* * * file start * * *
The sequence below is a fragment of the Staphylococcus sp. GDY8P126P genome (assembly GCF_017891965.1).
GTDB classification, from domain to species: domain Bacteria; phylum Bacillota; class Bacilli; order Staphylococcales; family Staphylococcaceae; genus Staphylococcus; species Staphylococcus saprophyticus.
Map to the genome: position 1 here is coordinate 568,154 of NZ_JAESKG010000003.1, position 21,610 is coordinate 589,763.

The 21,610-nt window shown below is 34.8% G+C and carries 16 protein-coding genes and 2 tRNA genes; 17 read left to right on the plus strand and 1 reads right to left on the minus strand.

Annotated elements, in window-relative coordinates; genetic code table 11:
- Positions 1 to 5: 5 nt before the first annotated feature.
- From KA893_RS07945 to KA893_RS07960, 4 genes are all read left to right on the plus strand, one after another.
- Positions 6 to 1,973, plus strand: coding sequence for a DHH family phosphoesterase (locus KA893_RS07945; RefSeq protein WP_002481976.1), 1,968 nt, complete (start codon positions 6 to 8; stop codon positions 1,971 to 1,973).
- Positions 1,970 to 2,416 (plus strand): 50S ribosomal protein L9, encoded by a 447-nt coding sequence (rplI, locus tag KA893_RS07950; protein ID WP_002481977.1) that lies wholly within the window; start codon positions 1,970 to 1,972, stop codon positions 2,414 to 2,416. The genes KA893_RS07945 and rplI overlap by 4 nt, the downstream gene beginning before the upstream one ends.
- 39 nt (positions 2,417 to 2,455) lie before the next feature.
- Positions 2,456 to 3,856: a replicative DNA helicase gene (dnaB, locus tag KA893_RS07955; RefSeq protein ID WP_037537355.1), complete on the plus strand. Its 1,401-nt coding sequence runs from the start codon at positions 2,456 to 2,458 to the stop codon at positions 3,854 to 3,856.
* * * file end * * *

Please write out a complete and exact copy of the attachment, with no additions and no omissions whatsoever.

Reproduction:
The sequence below is a fragment of the Staphylococcus sp. GDY8P126P genome (assembly GCF_017891965.1).
GTDB classification, from domain to species: domain Bacteria; phylum Bacillota; class Bacilli; order Staphylococcales; family Staphylococcaceae; genus Staphylococcus; species Staphylococcus saprophyticus.
Map to the genome: position 1 here is coordinate 568,154 of NZ_JAESKG010000003.1, position 21,610 is coordinate 589,763.

The 21,610-nt window shown below is 34.8% G+C and carries 16 protein-coding genes and 2 tRNA genes; 17 read left to right on the plus strand and 1 reads right to left on the minus strand.

Annotated elements, in window-relative coordinates; genetic code table 11:
- Positions 1 to 5: 5 nt before the first annotated feature.
- From KA893_RS07945 to KA893_RS07960, 4 genes are all read left to right on the plus strand, one after another.
- Positions 6 to 1,973, plus strand: coding sequence for a DHH family phosphoesterase (locus KA893_RS07945; RefSeq protein WP_002481976.1), 1,968 nt, complete (start codon positions 6 to 8; stop codon positions 1,971 to 1,973).
- Positions 1,970 to 2,416 (plus strand): 50S ribosomal protein L9, encoded by a 447-nt coding sequence (rplI, locus tag KA893_RS07950; protein ID WP_002481977.1) that lies wholly within the window; start codon positions 1,970 to 1,972, stop codon positions 2,414 to 2,416. The genes KA893_RS07945 and rplI overlap by 4 nt, the downstream gene beginning before the upstream one ends.
- 39 nt (positions 2,417 to 2,455) lie before the next feature.
- Positions 2,456 to 3,856: a replicative DNA helicase gene (dnaB, locus tag KA893_RS07955; RefSeq protein ID WP_037537355.1), complete on the plus strand. Its 1,401-nt coding sequence runs from the start codon at positions 2,456 to 2,458 to the stop codon at positions 3,854 to 3,856.